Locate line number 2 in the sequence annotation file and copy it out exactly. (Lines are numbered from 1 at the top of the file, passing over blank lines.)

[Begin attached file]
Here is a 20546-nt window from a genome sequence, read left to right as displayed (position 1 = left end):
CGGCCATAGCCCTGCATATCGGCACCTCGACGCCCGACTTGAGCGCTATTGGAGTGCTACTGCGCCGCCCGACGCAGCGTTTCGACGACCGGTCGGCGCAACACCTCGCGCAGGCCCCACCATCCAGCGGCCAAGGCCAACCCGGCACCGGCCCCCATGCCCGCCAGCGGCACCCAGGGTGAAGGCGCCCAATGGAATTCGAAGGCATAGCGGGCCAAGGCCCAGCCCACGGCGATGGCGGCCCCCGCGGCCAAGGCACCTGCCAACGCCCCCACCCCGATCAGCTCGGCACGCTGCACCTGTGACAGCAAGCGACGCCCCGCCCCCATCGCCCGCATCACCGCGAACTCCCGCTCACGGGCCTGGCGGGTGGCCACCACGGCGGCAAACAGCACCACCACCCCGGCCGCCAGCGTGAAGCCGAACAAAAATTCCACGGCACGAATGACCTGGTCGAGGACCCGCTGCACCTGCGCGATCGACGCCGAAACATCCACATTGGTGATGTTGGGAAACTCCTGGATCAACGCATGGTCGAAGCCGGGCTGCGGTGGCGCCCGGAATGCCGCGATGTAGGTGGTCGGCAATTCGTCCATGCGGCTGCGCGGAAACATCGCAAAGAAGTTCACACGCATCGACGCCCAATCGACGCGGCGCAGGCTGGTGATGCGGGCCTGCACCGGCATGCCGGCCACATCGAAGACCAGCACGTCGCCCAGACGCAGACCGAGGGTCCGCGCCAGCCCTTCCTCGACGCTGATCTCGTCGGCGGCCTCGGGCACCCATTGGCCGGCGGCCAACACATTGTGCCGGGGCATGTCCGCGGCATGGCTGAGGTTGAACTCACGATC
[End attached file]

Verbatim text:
CGGCCATAGCCCTGCATATCGGCACCTCGACGCCCGACTTGAGCGCTATTGGAGTGCTACTGCGCCGCCCGACGCAGCGTTTCGACGACCGGTCGGCGCAACACCTCGCGCAGGCCCCACCATCCAGCGGCCAAGGCCAACCCGGCACCGGCCCCCATGCCCGCCAGCGGCACCCAGGGTGAAGGCGCCCAATGGAATTCGAAGGCATAGCGGGCCAAGGCCCAGCCCACGGCGATGGCGGCCCCCGCGGCCAAGGCACCTGCCAACGCCCCCACCCCGATCAGCTCGGCACGCTGCACCTGTGACAGCAAGCGACGCCCCGCCCCCATCGCCCGCATCACCGCGAACTCCCGCTCACGGGCCTGGCGGGTGGCCACCACGGCGGCAAACAGCACCACCACCCCGGCCGCCAGCGTGAAGCCGAACAAAAATTCCACGGCACGAATGACCTGGTCGAGGACCCGCTGCACCTGCGCGATCGACGCCGAAACATCCACATTGGTGATGTTGGGAAACTCCTGGATCAACGCATGGTCGAAGCCGGGCTGCGGTGGCGCCCGGAATGCCGCGATGTAGGTGGTCGGCAATTCGTCCATGCGGCTGCGCGGAAACATCGCAAAGAAGTTCACACGCATCGACGCCCAATCGACGCGGCGCAGGCTGGTGATGCGGGCCTGCACCGGCATGCCGGCCACATCGAAGACCAGCACGTCGCCCAGACGCAGACCGAGGGTCCGCGCCAGCCCTTCCTCGACGCTGATCTCGTCGGCGGCCTCGGGCACCCATTGGCCGGCGGCCAACACATTGTGCCGGGGCATGTCCGCGGCATGGCTGAGGTTGAACTCACGATC